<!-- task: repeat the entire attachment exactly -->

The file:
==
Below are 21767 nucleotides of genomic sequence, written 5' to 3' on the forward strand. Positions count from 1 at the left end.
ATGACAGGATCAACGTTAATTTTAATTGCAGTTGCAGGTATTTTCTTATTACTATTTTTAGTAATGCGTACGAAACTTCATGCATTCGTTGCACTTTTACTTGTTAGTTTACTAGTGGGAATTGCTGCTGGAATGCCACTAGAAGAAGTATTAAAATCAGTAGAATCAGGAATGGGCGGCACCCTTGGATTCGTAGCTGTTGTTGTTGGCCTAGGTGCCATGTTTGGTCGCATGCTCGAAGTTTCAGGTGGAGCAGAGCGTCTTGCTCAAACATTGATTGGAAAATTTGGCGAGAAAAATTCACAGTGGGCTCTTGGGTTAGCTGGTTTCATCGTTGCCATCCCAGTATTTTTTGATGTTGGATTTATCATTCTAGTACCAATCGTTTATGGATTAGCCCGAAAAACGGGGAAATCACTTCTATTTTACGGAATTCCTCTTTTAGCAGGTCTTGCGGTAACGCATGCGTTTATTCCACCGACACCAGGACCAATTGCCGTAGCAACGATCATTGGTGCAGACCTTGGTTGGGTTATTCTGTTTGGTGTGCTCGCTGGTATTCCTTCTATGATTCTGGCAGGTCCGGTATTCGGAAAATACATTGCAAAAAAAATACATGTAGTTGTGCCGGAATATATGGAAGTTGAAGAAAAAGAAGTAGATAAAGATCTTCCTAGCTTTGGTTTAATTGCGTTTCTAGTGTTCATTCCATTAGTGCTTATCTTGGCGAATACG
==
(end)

Below are 21767 nucleotides of genomic sequence, written 5' to 3' on the forward strand. Positions count from 1 at the left end.
ATGACAGGATCAACGTTAATTTTAATTGCAGTTGCAGGTATTTTCTTATTACTATTTTTAGTAATGCGTACGAAACTTCATGCATTCGTTGCACTTTTACTTGTTAGTTTACTAGTGGGAATTGCTGCTGGAATGCCACTAGAAGAAGTATTAAAATCAGTAGAATCAGGAATGGGCGGCACCCTTGGATTCGTAGCTGTTGTTGTTGGCCTAGGTGCCATGTTTGGTCGCATGCTCGAAGTTTCAGGTGGAGCAGAGCGTCTTGCTCAAACATTGATTGGAAAATTTGGCGAGAAAAATTCACAGTGGGCTCTTGGGTTAGCTGGTTTCATCGTTGCCATCCCAGTATTTTTTGATGTTGGATTTATCATTCTAGTACCAATCGTTTATGGATTAGCCCGAAAAACGGGGAAATCACTTCTATTTTACGGAATTCCTCTTTTAGCAGGTCTTGCGGTAACGCATGCGTTTATTCCACCGACACCAGGACCAATTGCCGTAGCAACGATCATTGGTGCAGACCTTGGTTGGGTTATTCTGTTTGGTGTGCTCGCTGGTATTCCTTCTATGATTCTGGCAGGTCCGGTATTCGGAAAATACATTGCAAAAAAAATACATGTAGTTGTGCCGGAATATATGGAAGTTGAAGAAAAAGAAGTAGATAAAGATCTTCCTAGCTTTGGTTTAATTGCGTTTCTAGTGTTCATTCCATTAGTGCTTATCTTGGCGAATACG